Defending the Environment, Deep in the Heart of Dixie

It’s not hospitable territory for environmental work, but some law schools are still trying.

National environmental groups tend not to devote many resources to the Deep South.  State governments and often courts are barren ground for environmental arguments.  And.the local activist community is also thin.  Law schools are also fewer in number than in the Northeast or Pacific Coasts.  So what’s going on in those schools in the environmental area?  There are many excellent individual scholars, but are there institutional efforts?

When people talk about the Deep South, they certainly mean to include Mississippi and Alabama. They generally also include  Georgia, South Carolina, and Louisiana.  There’s room to quibble about boundaries – some would include Texas or Arkansas, others might add the northern edge of Florida.  Texas and Florida strike me as very different places and in some ways more akin to border states (or western statees in the case of Texas).The state universities in Texas and Florida have active environmental law programs, as do schools in the Border South like UVA, Vanderbilt, Duke, and UNC.  Today, however, I’ll focus on the states in the Deep South.  I’ve only looked at some of the best known schools in the area, so my apologies to schools with great programs that I’ve unintentionally omitted.

You might think “Ole Miss” is about the least likely place for an environmental law program.  But the University of Mississippi Law School is the home of the National Sea Grant Law Center. Its mission is to “encourage a well-informed constituency by providing legal information and analysis to the Sea Grant Community, policy-makers, and the general public.” The Center has programs on environmental literacy and workplace development , resilient communities, sustainable fisheries, and coastal ecosystems. A related initiative is the Mississippi Alabama Sea Grant Center, which focuses on programs in “coastal communities that lead to the responsible use of ocean and coastal  resources in Alabama and Mississippi and the a Gulf of Mexico.” Naturally, Trump wants to a federal funding for the entire Sea Grant program, but he hasn’t succeeded so far.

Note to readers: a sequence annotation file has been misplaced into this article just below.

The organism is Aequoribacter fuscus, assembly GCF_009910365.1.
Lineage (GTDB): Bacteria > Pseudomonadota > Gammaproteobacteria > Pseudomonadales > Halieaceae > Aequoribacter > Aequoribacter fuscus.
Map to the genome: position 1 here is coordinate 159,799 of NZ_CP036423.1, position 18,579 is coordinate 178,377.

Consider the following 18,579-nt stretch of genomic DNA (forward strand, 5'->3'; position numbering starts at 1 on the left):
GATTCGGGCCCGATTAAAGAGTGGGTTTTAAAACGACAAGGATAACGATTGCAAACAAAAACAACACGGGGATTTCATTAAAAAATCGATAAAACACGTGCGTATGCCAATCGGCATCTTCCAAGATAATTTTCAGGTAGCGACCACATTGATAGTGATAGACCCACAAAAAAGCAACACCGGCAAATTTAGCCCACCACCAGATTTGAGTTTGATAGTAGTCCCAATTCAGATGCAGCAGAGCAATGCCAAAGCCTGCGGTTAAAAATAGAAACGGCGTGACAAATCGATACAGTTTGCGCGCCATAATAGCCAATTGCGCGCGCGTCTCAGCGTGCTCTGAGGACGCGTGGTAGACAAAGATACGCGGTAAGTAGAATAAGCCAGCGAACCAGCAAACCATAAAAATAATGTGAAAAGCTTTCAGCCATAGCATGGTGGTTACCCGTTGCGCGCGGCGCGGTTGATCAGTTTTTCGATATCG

Emory has an active environmental law clinic and centers on feminism, global health, and other topics, but not the environment.  The University of Georgia likewise has a clinic (or “practicum”) but no standalone center.   As far as I could tell, it has only one center of any kind, an international law center named for the late Dean Rusk, who was Secretary of State under Kennedy and Johnson.  (Unknown to me, it turns out he had a low degree from Berkeley).  I’m a bit surprised that Georgia’s environmental law programs are so undeveloped, given that Atlanta is a major city and economic center with the usual range of environmental concerns.

As well as having a solid core of environmental faculty, South Carolina has  a Coastal Law Field Lab  and a Land Use clinic that seems to have an environmental focus.

If we branch out a little to include Arkansas and Louisiana, the University of Arkansas in Fayetteville has some interesting programs dealing with Native Americans, but nothing specifically environmental.  It does have a program on food waste, which could be considered at least partly an environmental issue.  Louisiana is a different story.  Tulane has a Center on Environmental Law, which includes an institute on water resources among other programs. Loyola of New Orleans also has an environmental law center, which focuses on the Gulf Coast. Up in Baton Rouge, LSU has an Energy Law Center, much of which seems oriented toward issues around oil and gas production.  The Center does have a Coast and Climate Change Project.

You certainly couldn’t call the Deep South an environmental desert, given the presence of some significant scholars and the scattered centers and clinical programs.  But compared to the need for reliable, objective expertise on environmental issues, resources are terribly limited.  No doubt this is partly a matter of resources – many of the schools are relatively small, and state budgets aren’t large.  A relatively small investment of additional resources in this area of the country could have some real leverage.  In general, supporting environmental law centers is a relatively inexpensive way of helping to move the ball on sustainability. If you have a zillion dollars lying around, you might think of throwing some in that direction. Of course, even before doing that, some support for the terrific programs at Berkeley and UCLA wouldn’t be amiss.




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